Better off riding in wheelbarrow to hospital than waiting for ambulance

2015-10-05 06:00

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Either walk 30km to the nearest hospital or be loaded and pushed in a wheelbarrow – because the ambulance is likely not to come until it’s too late. 

These are some of the shocking findings made by the SA Human Rights Commission (SAHRC) after it investigated access to emergency medical services in the Eastern Cape. 

The investigation began after a complaint by not-for-profit organisation Bulungula Incubator in 2013, which alleged there was no ambulance service available in Xhora Mouth and many other rural areas in the province, forcing those in need to hire private transport at up to R700 per trip – or walk, be pushed in a wheelbarrow or given a ride in a donkey cart. 

After the findings were released on Thursday, SAHRC deputy chairperson Pregs Govender said the allegations were not at all exaggerated. 

“What we found was shocking,” she said. “We heard of some elderly people who had never seen an ambulance in their entire lives, despite experiencing emergency medical situations. This is unacceptable because it violates the basic human right to health.” 

Dr Prinitha Pillay, programme manager for human resources for health and policy implementation at the Rural Health Advocacy Project, agreed, saying: “What we witnessed was an extreme amount of physical and mental anguish for these communities. Something needs to be done ... We must ensure that this report doesn’t come to nothing.”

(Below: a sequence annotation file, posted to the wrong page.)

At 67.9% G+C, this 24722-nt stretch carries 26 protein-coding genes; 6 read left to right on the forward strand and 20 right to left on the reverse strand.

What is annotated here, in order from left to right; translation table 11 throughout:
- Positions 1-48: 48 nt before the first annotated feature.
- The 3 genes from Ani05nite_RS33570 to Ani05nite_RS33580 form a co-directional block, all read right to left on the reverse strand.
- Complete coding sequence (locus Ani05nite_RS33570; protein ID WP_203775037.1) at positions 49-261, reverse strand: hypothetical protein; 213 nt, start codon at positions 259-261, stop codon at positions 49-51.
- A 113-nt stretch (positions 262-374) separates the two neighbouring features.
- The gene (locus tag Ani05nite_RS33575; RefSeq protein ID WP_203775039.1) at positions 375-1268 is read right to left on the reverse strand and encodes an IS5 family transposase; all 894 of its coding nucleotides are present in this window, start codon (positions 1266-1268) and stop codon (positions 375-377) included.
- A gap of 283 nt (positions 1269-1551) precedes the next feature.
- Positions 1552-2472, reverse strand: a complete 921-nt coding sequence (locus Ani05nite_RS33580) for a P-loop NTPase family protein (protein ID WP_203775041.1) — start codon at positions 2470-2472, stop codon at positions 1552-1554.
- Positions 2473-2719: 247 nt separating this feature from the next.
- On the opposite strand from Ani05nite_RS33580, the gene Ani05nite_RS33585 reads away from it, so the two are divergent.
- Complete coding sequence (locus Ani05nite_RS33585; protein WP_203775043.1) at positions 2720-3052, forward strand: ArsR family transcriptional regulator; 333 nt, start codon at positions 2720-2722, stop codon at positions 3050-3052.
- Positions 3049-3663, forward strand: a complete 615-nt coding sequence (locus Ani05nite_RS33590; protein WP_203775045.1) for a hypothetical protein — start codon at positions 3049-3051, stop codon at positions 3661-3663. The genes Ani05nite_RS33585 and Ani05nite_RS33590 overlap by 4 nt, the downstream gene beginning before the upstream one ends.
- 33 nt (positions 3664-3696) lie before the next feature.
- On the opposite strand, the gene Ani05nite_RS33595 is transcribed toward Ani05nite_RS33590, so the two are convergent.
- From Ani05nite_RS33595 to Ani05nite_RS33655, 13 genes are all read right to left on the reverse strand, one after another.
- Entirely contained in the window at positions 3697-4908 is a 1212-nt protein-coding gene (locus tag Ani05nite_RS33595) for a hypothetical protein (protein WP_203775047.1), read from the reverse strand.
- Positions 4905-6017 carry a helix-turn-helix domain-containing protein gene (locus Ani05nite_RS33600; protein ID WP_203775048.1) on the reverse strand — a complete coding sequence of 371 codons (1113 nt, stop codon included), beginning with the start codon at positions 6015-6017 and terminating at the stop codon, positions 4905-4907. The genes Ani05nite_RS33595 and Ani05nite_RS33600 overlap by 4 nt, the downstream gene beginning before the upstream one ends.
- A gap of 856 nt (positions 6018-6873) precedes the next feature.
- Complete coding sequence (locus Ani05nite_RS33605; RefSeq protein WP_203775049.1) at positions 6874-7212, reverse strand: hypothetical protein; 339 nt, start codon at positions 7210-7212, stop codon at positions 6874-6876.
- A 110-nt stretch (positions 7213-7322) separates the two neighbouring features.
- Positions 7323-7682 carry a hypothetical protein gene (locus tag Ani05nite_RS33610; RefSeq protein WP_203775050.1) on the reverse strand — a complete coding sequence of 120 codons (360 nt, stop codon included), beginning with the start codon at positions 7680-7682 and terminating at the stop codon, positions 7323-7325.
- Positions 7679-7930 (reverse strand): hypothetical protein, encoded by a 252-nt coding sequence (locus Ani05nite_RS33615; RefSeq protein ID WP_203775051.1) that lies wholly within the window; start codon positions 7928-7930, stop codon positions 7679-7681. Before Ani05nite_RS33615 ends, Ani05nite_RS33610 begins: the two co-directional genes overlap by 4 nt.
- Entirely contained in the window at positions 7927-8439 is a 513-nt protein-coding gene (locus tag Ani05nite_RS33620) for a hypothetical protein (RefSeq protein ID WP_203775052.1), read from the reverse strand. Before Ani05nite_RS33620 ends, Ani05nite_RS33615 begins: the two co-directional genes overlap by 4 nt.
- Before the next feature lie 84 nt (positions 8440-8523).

Some of the report’s findings included that: 

. The Eastern Cape has 416 ambulances for 6.6 million people; 

. Of those, only 200 are operational; 

. The emergency services department needs 4 160 paramedics, but only has 3 000 staff; 

. The few ambulances available are operated by “one-man crews”; and 

. The roads are so bad that most ambulances cannot get to patients. 

The Eastern Cape health department acknowledged the findings of the SAHRC, adding that it regretted the poor emergency response around 2013 when the investigation took place. 

But department head Dr Thobile Mbengashe said the quality of healthcare and access to it had improved over the past two years. 

“The provincial government has filled management posts at all levels,” he told City Press. “The number of fully functional ambulances that work 24 hours a day with 10 team members each over the course of a day has increased to 270. Tracking devices have also been installed in ambulances to track where they are so that response times can managed and monitored properly,” he said. 

Read more on:    sahrc  |  eastern cape

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